Monday morning I woke up at 5:00 a.m. in my tent at Lone Pine campground and decided it was too cold and too windy to try and go back to sleep. I turned on my headlight and packed up my tent. At 6:00 a.m. when I heard Sally walk by I got out of my tent and then packed it up too. We had plenty of time to make coffee and try to warm up. As we were drinking our coffee the sun started shining the most amazing light on Mt. Whitney and the surrounding mountains.
We were in awe, it was truly breathtaking. After lots of coffee and a breakfast of an almost frozen protein bar, we headed up Whitney Portal Road to hike 3 miles to Lone Pine Lake.
Whitney Portal Trail
We started our hike were hikers that summit Mt. Whitney start and we foolishly thought that this hike would not be too tough considering we were only going a little over 3 miles each way. Wrong. We underestimated the effects of hiking at such a high altitude. The entire 3 miles were uphill and the entire time it felt like I was trying to suck air through a straw. We had to stop many times to catch our breath and to peel off layers of clothing because although it was cold outside we were working hard.
Hiking in Snow and Ice
There were a few sketchy parts where we had to walk very carefully because the entire path was ice. One of the craziest parts was the iconic log bridge that we had to cross. We got halfway across and realized that there was ice on top of the log. I was sure that I was going to slip on the ice and fall into the frigid water.
Lone Pine Lake
We stopped to talk to some fellow hikers and then headed down to the lake. The lake is beautiful, but it is very different looking from the Big Pine Lakes. The entire lake was in the shade, even though it was close to 11:00 a.m.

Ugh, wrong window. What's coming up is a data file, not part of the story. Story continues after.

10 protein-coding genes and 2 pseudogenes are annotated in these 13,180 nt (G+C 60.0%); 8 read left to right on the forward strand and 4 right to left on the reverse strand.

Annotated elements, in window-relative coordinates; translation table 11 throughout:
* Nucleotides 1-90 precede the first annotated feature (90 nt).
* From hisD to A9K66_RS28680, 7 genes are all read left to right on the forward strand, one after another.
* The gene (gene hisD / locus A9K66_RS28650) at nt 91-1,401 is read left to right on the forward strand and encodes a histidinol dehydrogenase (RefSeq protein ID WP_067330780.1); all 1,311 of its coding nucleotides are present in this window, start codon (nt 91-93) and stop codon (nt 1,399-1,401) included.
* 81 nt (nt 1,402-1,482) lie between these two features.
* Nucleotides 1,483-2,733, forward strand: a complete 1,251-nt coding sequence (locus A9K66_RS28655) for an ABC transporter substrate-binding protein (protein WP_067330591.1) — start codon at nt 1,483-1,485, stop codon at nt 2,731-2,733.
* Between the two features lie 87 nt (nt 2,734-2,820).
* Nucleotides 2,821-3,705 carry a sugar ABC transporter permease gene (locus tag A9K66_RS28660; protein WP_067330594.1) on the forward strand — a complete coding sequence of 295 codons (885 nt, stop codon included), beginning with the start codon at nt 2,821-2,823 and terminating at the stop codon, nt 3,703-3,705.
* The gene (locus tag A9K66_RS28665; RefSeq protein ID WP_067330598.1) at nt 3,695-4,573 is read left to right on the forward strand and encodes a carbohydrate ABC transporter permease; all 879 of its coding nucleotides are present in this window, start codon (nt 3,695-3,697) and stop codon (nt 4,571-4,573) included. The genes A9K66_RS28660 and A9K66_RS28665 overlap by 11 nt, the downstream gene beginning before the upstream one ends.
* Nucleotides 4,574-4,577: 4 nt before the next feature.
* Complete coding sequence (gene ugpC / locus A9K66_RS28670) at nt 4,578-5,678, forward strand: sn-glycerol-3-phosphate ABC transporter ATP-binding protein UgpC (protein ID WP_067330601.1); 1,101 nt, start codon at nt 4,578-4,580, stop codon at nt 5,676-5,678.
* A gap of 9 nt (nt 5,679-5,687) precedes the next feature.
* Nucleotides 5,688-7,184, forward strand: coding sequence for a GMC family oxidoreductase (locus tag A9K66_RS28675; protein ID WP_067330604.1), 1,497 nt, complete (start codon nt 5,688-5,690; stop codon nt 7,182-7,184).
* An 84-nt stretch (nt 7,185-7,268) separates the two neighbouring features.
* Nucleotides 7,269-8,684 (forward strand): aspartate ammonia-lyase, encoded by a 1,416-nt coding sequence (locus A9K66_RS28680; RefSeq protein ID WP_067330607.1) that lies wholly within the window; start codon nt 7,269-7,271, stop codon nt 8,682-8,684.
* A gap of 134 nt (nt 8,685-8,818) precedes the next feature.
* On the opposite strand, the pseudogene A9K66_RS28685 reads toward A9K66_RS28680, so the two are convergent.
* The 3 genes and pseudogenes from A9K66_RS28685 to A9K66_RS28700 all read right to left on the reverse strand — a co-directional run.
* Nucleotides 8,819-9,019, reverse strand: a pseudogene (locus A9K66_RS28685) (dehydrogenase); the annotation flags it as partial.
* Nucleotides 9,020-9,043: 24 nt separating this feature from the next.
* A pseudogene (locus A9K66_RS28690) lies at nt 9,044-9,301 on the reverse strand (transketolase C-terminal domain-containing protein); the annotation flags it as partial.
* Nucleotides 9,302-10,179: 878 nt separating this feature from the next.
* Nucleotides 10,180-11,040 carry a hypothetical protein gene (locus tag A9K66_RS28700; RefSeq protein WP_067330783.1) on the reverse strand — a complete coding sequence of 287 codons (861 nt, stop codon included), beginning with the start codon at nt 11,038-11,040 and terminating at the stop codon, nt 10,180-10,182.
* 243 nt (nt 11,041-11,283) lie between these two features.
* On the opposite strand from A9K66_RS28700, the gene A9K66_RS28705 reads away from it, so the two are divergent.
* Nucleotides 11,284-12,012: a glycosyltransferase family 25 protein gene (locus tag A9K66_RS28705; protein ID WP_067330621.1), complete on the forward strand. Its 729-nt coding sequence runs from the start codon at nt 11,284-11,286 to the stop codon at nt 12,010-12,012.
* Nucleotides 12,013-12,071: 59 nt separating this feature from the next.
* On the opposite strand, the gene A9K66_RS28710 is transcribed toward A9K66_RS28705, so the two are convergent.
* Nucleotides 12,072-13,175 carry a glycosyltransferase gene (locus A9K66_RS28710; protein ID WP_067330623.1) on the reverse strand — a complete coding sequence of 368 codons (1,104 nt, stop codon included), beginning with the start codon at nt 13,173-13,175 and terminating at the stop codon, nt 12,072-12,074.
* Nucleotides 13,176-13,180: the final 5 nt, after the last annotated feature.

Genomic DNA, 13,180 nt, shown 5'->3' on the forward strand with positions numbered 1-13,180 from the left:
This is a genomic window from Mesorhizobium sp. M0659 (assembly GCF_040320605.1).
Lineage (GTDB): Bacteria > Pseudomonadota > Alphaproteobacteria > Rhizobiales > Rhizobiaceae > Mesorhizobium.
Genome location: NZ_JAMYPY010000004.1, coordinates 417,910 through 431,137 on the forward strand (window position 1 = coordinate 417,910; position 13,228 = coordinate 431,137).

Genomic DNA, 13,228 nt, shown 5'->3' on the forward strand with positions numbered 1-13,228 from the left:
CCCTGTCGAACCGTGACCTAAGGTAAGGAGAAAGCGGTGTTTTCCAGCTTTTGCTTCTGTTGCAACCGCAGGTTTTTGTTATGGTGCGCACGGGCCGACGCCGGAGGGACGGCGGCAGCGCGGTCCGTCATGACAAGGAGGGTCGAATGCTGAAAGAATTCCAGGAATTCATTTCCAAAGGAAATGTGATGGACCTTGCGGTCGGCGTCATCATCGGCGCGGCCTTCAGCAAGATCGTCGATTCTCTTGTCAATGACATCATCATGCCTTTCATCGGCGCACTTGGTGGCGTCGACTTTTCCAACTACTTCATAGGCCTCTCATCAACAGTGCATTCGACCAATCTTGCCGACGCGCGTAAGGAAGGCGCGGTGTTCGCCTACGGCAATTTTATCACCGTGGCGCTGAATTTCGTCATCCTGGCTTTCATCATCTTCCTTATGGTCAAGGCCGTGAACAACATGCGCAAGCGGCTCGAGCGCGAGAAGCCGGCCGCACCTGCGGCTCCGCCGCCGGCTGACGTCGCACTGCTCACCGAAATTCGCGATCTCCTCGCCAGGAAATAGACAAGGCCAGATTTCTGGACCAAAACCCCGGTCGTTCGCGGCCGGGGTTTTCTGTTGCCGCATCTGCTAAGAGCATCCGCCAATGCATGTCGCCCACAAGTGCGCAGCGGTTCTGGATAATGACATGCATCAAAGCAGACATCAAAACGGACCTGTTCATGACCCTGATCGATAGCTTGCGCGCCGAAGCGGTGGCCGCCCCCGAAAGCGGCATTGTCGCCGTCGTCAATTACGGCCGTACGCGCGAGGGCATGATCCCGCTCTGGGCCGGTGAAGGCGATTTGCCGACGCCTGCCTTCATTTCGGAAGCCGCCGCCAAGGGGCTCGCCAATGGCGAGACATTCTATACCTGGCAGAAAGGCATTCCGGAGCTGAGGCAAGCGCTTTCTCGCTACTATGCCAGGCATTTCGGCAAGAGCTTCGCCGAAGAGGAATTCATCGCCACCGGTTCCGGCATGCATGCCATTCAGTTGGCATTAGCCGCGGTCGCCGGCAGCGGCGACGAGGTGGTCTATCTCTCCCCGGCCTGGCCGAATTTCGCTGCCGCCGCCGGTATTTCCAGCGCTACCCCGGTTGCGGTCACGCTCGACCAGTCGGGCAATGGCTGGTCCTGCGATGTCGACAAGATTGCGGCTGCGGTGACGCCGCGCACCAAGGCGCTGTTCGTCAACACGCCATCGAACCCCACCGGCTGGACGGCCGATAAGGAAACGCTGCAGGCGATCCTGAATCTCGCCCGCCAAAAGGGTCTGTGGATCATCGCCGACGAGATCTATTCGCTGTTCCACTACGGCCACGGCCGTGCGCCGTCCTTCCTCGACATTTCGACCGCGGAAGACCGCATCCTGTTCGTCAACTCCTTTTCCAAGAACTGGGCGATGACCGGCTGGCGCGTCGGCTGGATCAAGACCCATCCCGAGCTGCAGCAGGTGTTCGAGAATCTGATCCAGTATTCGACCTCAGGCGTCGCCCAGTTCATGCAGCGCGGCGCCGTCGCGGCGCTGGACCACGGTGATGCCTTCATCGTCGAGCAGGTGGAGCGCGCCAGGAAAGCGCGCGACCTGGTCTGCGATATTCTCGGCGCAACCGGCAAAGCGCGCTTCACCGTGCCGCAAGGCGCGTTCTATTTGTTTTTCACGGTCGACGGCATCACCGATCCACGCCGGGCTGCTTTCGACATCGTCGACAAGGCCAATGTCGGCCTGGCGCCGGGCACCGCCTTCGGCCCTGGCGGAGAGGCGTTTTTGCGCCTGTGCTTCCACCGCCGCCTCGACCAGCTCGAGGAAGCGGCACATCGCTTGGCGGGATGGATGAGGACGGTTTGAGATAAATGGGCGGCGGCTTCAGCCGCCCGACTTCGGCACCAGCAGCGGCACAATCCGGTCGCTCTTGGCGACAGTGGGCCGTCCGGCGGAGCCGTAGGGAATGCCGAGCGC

We did not have a thermometer, but it was the kind of cold that makes your skin sting. I boulder hopped around the lake looking for a camera angle that showed a little more light.
We took pictures and tried to eat a protein bar, but they were frozen solid. We decided it was too cold to hang around. Lone Pine Lake is as far up the Whitney Portal as you can go without a permit, so this was the end of the road for us. We headed back down. Thankfully, the sun had started to warm up the trail and melt some of the ice that was on it. We came down much faster than we had hiked up.
Hiking Down Whitney Portal
When we got to the bottom we decided that we would go to Alabama Hills Cafe once more. We had some delicious sandwiches and even though it was warm in town we were still frozen from that hike. On the way out of town, we stopped at the Eastern Sierra Visitor Center in Lone Pine to buy some stickers. While we were there I bought a book about the JMT (John Muir Trail.) A seed has been planted and Sally and I are considering doing either the JMT or the High Sierra Trail this summer. We are going to apply for permits and wait and see how much snow the Sierras receive this winter. Luckily, we had an easy 3 1/2 hour drive home to a nice warm shower and a comfy bed.